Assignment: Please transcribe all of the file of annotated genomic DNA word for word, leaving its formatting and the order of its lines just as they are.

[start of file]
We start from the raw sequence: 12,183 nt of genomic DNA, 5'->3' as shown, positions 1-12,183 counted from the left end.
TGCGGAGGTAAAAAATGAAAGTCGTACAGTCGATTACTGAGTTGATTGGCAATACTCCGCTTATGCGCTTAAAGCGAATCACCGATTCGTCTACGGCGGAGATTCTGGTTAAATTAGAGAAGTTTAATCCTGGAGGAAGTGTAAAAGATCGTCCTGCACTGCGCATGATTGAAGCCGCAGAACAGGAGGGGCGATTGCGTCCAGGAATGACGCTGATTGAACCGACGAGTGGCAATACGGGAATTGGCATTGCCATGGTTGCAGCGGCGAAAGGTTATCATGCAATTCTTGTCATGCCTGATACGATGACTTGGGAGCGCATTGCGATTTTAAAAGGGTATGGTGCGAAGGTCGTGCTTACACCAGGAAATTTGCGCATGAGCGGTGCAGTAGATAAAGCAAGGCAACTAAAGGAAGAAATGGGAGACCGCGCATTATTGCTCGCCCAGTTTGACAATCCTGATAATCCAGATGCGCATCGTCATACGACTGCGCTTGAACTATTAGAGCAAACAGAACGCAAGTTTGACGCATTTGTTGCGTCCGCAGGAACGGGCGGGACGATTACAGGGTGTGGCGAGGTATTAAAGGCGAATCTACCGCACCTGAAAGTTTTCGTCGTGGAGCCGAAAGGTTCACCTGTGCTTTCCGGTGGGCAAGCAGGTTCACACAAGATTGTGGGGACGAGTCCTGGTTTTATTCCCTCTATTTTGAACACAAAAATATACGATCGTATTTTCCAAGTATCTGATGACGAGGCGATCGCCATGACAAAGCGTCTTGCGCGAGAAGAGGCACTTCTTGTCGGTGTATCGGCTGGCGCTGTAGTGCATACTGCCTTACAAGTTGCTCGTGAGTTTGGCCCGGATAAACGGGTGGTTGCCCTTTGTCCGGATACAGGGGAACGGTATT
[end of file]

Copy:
We start from the raw sequence: 12,183 nt of genomic DNA, 5'->3' as shown, positions 1-12,183 counted from the left end.
TGCGGAGGTAAAAAATGAAAGTCGTACAGTCGATTACTGAGTTGATTGGCAATACTCCGCTTATGCGCTTAAAGCGAATCACCGATTCGTCTACGGCGGAGATTCTGGTTAAATTAGAGAAGTTTAATCCTGGAGGAAGTGTAAAAGATCGTCCTGCACTGCGCATGATTGAAGCCGCAGAACAGGAGGGGCGATTGCGTCCAGGAATGACGCTGATTGAACCGACGAGTGGCAATACGGGAATTGGCATTGCCATGGTTGCAGCGGCGAAAGGTTATCATGCAATTCTTGTCATGCCTGATACGATGACTTGGGAGCGCATTGCGATTTTAAAAGGGTATGGTGCGAAGGTCGTGCTTACACCAGGAAATTTGCGCATGAGCGGTGCAGTAGATAAAGCAAGGCAACTAAAGGAAGAAATGGGAGACCGCGCATTATTGCTCGCCCAGTTTGACAATCCTGATAATCCAGATGCGCATCGTCATACGACTGCGCTTGAACTATTAGAGCAAACAGAACGCAAGTTTGACGCATTTGTTGCGTCCGCAGGAACGGGCGGGACGATTACAGGGTGTGGCGAGGTATTAAAGGCGAATCTACCGCACCTGAAAGTTTTCGTCGTGGAGCCGAAAGGTTCACCTGTGCTTTCCGGTGGGCAAGCAGGTTCACACAAGATTGTGGGGACGAGTCCTGGTTTTATTCCCTCTATTTTGAACACAAAAATATACGATCGTATTTTCCAAGTATCTGATGACGAGGCGATCGCCATGACAAAGCGTCTTGCGCGAGAAGAGGCACTTCTTGTCGGTGTATCGGCTGGCGCTGTAGTGCATACTGCCTTACAAGTTGCTCGTGAGTTTGGCCCGGATAAACGGGTGGTTGCCCTTTGTCCGGATACAGGGGAACGGTATT